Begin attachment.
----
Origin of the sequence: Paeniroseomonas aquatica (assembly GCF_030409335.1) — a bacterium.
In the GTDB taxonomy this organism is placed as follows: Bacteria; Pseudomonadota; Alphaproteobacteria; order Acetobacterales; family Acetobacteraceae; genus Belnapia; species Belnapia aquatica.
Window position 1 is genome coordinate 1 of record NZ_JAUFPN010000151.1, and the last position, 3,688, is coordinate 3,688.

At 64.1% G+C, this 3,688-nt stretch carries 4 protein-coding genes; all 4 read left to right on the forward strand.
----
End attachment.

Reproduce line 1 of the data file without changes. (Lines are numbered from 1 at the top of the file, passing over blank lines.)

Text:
Origin of the sequence: Paeniroseomonas aquatica (assembly GCF_030409335.1) — a bacterium.